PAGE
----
Those traveling around northwest Washington for the Fourth of July weekend will be staring down a traffic bottleneck created by two national holidays, as our northern neighbors celebrate Canada Day on July 1.
Canada Day is the most popular weekend in the summer for Canucks to travel, according to a report on Canadian news network Global News. Since it falls on a Saturday, the three-day weekend in Canada lasts through Monday, overlapping with what’s considered the U.S. Independence Day travel period of June 30 to July 4.
In that time window a record number of U.S. travelers will venture beyond their homes, too, according to a forecast from auto club AAA.
An estimated 44.2 million people will take to the roads, skies, rails and waterways for the Independence Day holiday weekend, AAA says. That’s an increase of 1.25 million from last year, making it the most traveled Fourth of July weekend since AAA started counting.
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So why is this year’s traffic expected to be worse than in the past?
“Combined, strong employment, rising incomes and higher consumer confidence bode well for the travel industry, in particular this Independence Day weekend,” said Bill Sutherland, AAA senior vice president of Travel and Publishing, in a written statement.
Many U.S. travelers plan to drive – about 37.5 million people, or an increase of 2.9 percent from last year. That spike is fueled by cheaper gas. The national average price for gas is 4 cents less than this time last year. The national average price for a gallon of gas is $2.28, a historic low for the summer travel season.
As of Wednesday, the average price for a gallon of regular gasoline in Washington state is $2.80, according to AAA.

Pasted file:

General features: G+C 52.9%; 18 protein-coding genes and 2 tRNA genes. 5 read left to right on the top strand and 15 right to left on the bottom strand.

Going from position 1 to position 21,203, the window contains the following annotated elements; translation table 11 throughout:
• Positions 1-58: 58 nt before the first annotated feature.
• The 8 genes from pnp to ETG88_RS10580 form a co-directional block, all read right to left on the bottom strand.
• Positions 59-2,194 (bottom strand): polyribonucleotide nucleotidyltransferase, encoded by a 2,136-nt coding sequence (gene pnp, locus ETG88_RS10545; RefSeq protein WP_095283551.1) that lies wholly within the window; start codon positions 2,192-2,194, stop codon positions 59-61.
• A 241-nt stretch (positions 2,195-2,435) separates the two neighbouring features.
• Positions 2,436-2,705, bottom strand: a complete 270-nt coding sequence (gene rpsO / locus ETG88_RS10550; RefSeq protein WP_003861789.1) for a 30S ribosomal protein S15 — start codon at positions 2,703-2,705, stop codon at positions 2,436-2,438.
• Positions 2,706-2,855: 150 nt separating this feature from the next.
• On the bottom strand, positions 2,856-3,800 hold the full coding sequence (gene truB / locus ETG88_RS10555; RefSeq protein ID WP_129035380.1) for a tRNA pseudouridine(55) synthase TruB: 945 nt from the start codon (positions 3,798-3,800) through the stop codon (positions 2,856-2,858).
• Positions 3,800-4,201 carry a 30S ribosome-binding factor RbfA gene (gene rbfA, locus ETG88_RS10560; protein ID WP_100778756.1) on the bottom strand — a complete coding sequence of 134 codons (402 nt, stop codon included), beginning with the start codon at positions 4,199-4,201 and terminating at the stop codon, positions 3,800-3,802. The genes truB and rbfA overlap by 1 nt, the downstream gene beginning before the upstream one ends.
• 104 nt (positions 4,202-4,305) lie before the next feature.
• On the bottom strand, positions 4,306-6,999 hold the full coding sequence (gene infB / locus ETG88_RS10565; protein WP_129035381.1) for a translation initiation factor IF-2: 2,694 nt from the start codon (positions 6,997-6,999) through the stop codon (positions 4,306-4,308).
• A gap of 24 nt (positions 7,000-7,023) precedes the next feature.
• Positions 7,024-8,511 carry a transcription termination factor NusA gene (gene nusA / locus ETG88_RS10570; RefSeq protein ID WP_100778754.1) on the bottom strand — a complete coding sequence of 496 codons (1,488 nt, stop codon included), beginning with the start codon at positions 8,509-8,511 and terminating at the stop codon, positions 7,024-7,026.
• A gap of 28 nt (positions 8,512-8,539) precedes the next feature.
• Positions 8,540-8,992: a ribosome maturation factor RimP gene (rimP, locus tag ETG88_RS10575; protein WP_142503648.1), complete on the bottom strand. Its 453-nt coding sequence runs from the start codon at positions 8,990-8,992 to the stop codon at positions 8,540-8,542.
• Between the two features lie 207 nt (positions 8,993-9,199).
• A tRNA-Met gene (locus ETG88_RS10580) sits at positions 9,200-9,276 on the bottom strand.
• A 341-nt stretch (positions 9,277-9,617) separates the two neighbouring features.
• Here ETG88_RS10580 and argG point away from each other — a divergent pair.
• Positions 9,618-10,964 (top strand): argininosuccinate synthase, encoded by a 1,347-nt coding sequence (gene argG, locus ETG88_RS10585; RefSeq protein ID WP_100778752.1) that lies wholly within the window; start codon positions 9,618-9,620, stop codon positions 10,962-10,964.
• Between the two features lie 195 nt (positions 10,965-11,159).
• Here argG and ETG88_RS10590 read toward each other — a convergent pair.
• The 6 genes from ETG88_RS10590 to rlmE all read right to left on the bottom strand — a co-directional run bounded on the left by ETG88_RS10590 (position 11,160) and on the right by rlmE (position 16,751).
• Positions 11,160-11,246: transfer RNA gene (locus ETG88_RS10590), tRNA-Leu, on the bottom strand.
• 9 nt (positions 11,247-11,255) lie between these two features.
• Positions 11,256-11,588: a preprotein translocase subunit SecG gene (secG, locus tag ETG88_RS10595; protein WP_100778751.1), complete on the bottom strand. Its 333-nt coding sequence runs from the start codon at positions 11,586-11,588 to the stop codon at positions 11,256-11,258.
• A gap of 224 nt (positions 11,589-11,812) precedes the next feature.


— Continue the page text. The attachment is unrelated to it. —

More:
Daily car rental rates are also lower, averaging $65. That’s 14 percent less than last Independence Day.
Car rental searches in British Columbia are up 96 percent on travel website Kayak.com, with Vancouver, B.C., coming in as a top destination for those celebrating Canada’s sesquicentennial, the 150th anniversary of a major milestone in the country’s independence.
Meanwhile, AAA lists Vancouver as the No. 2 spot for U.S. tourists on the Fourth, with Seattle taking the No. 4 spot. So border wait times in Blaine – the third-busiest crossing on the northern U.S. border on any given day – could drag on for about an hour or more at times over the long weekend. Mondays at the end of a holiday weekend tend to be especially busy, warns the Canada Border Services Agency.
There are a few ways to check the lines at the border.
Travelers can view Washington state traffic cameras at wsdot.com/traffic/border. Or the province of British Columbia has a site with cameras and historical data. U.S. Customs and Border Protection lists current wait times in tables that show how many lanes are open at a given crossing.
The Associated Press contributed to this report.